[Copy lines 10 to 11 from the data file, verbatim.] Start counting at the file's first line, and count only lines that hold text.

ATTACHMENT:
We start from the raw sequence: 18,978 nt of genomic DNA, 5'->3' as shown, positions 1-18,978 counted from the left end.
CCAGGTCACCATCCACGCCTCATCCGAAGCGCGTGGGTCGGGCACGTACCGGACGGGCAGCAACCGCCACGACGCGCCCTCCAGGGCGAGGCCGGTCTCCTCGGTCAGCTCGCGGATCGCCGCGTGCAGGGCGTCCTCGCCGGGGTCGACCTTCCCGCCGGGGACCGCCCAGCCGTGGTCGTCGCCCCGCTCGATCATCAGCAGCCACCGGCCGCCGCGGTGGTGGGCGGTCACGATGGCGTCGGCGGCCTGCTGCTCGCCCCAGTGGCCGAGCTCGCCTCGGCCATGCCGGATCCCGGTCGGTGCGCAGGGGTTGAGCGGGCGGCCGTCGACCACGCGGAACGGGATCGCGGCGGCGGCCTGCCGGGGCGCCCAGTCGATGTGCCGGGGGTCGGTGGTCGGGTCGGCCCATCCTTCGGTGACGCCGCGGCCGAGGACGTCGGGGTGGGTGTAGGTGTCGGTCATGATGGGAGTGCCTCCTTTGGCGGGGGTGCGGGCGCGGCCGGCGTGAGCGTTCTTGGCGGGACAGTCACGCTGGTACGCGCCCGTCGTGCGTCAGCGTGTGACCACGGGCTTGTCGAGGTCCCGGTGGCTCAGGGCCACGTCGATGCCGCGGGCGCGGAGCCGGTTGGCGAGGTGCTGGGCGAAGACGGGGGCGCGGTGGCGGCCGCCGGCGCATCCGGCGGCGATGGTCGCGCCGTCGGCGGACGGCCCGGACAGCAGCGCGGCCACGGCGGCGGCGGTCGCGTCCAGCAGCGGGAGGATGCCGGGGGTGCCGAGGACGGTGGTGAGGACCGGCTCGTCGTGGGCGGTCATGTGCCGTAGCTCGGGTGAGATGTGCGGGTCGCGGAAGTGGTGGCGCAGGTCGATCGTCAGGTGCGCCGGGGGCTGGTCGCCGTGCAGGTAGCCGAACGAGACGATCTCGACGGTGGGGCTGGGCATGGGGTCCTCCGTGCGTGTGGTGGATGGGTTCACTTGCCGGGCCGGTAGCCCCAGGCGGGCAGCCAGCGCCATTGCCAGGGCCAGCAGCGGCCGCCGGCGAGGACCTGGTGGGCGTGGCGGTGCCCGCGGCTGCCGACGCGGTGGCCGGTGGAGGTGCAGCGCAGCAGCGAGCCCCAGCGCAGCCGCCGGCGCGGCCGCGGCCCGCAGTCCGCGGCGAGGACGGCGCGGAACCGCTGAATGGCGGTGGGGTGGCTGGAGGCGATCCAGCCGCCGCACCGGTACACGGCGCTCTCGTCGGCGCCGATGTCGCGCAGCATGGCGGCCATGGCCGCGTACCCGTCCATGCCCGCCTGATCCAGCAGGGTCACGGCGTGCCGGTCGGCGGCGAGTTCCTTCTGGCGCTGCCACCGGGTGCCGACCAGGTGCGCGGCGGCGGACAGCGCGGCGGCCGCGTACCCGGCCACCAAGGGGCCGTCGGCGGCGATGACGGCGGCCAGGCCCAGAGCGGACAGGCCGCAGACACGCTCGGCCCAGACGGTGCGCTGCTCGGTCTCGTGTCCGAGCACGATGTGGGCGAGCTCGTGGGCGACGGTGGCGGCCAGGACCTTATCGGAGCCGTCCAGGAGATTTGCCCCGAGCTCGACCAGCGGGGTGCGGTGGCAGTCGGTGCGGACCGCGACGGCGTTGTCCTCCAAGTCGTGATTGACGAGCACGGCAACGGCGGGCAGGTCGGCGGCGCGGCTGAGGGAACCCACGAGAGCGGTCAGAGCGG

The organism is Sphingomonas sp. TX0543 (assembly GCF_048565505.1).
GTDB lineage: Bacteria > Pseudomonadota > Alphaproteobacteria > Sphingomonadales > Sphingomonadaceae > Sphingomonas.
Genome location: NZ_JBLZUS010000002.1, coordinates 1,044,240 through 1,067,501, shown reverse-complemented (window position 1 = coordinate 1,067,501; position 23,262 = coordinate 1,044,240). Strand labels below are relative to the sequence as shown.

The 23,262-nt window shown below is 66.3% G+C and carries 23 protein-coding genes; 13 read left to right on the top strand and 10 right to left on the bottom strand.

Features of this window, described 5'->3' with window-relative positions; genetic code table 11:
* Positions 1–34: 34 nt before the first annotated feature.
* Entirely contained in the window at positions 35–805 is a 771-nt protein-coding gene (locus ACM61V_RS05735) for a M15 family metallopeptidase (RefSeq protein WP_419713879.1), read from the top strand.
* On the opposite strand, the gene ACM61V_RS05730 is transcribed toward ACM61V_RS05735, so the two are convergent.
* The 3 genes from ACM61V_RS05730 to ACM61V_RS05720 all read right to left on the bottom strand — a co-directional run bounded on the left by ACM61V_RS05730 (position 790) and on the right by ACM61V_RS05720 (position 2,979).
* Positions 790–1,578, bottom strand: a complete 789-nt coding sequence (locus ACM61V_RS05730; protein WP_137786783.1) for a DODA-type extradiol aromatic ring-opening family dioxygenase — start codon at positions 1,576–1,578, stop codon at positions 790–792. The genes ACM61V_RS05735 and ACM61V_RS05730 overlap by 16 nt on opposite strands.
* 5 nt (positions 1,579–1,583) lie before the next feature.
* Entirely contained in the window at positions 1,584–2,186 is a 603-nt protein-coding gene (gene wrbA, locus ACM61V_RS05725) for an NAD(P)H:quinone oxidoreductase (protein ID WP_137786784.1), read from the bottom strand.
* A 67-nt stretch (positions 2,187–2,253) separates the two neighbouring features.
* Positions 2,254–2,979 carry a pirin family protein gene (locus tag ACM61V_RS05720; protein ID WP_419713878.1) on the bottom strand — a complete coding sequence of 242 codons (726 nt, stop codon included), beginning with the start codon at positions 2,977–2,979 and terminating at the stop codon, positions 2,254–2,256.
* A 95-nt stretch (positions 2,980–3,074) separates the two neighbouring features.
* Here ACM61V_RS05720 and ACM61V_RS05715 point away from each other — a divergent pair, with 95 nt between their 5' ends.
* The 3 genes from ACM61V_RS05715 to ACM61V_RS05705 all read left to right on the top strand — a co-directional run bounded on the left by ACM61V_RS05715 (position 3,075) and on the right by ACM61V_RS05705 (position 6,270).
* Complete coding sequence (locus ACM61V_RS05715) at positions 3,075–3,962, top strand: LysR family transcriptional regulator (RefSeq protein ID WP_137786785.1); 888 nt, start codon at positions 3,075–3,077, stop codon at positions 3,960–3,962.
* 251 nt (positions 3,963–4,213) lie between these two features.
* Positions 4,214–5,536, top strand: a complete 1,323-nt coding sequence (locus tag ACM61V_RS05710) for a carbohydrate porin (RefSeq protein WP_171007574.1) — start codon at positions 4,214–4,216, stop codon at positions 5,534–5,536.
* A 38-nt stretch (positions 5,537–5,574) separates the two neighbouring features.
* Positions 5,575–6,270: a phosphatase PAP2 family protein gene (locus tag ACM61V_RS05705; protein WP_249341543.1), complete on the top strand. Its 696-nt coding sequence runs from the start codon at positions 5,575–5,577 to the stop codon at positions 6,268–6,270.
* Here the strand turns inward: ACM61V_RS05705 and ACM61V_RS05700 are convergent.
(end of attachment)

* On the opposite strand, the gene ACM61V_RS05730 is transcribed toward ACM61V_RS05735, so the two are convergent.
* The 3 genes from ACM61V_RS05730 to ACM61V_RS05720 all read right to left on the bottom strand — a co-directional run bounded on the left by ACM61V_RS05730 (position 790) and on the right by ACM61V_RS05720 (position 2,979).